Global social media platforms like Facebook are also stepping up competition for advertising rupees/dollars in our market, leveraging their fine-tuned ability for micro-targeting. This is a strategy that taps web users’ data —such as what they like, who they are connected to, what their demographics are, what they have recently purchased — for displaying advertisements customized for each user.
…TOO MANY OUTLETS ARE COMPETING FOR PIECES OF THE FINITE ADVERTISING PIE
…TOO MANY OUTLETS ARE COMPETING FOR PIECES OF THE FINITE ADVERTISING PIE
Meanwhile, Lankan audiences are maturing – they have become more discerning and demanding. The trend is most pronounced in the youthful demographic between 15 and 29 years.
Market research and advertising industry sources confirm that our younger audiences engage content on multi-screens, i.e. smartphones or tablets besides TV screens. As elsewhere in the world, attention spans keep shrinking, which in turn challenges content producers to pack more into each second and to deliver shorter, media-rich content. Television audiences have also been fragmented between broadcast and online. More and more entertainment and news content originating from TV channels are being consumed not on air, but online. With several local TV channels now uploading all or most of their programming to YouTube within hours of the first broadcast, some shows gain more traction on the video-sharing web platform. This trend was seen with the popular teledrama series Koombiyo, which was broadcast on ITN Sri Lanka from August 2017 to March 2018. It gathered more momentum on YouTube than it did in television audience ratings.
With the same content being consumed on different media platforms, advertisers have a greater choice – but also face more difficulty in tracking their reach. Multinational companies operating in Sri Lanka realize changes in audience behavior and are adapting fast, but many local advertisers are keeping up, says an industry source. The latter are bewildered and uncertain about how to react to digital trends. Like our legacy media, many advertisers are also trapped in their analogue era mindset.
How can media startups succeed in this scenario where consumers expect fast-paced, short and punchy content across multiple platforms, delivered for cheap or free?
This was another question I raised at the Ruhuna event, one for which I don’t have a full answer.
One word of advice I offered: avoid how our legacy media outlets have clumsily extended themselves online. With very few exceptions, their attempts remain mediocre, leaving the field wide open for digital-first and digital-only content publishers to innovate.App developers have shown the way. While certain apps have been able to attract a large-enough customer base who make micropayments monthly, legacy media websites have failed in the subscription model. Revenues have to come mostly or entirely from monetizing the eyeballs – not easy, given the conservative advertisers.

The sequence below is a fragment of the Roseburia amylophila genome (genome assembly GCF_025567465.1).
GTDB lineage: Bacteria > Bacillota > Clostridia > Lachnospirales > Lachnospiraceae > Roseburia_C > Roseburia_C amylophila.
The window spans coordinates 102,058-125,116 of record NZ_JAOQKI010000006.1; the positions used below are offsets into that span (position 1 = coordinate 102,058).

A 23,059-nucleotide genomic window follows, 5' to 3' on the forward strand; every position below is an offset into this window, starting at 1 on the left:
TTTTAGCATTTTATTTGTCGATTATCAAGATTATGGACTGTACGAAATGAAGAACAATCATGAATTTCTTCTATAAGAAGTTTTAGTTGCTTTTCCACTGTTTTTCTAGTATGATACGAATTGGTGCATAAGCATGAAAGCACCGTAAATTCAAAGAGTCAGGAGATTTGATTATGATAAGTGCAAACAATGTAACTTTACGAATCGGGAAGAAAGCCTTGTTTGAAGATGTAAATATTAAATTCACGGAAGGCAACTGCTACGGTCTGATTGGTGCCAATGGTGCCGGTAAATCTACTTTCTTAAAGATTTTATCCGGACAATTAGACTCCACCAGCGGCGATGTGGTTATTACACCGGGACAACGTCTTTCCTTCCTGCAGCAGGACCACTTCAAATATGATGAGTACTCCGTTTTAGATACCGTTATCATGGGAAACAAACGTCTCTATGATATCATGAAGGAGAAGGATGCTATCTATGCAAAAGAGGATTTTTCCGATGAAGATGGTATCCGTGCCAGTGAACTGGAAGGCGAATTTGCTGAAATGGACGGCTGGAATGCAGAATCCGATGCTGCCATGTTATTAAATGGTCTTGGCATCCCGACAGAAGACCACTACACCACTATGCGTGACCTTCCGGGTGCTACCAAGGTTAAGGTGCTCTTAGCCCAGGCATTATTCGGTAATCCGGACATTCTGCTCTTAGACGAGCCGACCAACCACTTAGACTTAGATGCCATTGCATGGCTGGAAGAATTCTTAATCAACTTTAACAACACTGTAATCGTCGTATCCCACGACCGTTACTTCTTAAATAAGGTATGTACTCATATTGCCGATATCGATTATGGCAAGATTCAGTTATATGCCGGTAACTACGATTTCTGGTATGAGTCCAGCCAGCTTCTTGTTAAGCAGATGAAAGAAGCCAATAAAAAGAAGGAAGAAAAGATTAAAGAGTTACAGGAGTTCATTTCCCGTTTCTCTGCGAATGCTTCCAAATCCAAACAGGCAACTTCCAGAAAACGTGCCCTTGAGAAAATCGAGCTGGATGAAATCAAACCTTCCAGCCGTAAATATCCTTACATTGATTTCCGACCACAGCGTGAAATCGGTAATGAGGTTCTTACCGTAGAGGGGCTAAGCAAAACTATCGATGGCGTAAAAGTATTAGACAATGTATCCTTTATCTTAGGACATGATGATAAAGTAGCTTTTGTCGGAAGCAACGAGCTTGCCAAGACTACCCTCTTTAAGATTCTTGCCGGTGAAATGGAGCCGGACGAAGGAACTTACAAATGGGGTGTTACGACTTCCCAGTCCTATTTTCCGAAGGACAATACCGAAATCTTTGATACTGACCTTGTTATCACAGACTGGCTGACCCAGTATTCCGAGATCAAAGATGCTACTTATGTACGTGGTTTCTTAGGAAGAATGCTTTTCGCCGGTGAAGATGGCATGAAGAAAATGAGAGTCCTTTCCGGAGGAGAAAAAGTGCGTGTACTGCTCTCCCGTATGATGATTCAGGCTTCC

Media startups are thus challenged to augment advertising revenue by exploring non-traditional funding, for example, through crowdfunding, event organizing and grants from charitable sources.
Sri Lanka does not have many media startups precisely because the market is limited and crowded. One exceptional success is Roar Media (https://roar.media), which recently turned five. Roar was started in early 2014 by Mustafa Kassim, then 25, as a website covering current affairs, business, lifestyle and culture. Originally in English, its Sinhala and Tamil websites – offering unique content, not translations – soon built up a large and loyal audience. In August 2016, Roar became the first Lankan media startup to expand overseas when it started a Bangla language edition in Bangladesh.
Roar’s Hindi edition was not as successful as its Bangla one, yet undaunted, the company is reportedly looking at Southeast Asian media markets. Its content mix now includes news analyses and multimedia items. Roar gives all this away for free, making money instead from a chosen few advertisers, sponsors and investors.
Each media startup has to find its own niche and recipe for success. As legacy media dinosaurs gasp for survival, let dozens of digital startups bloom!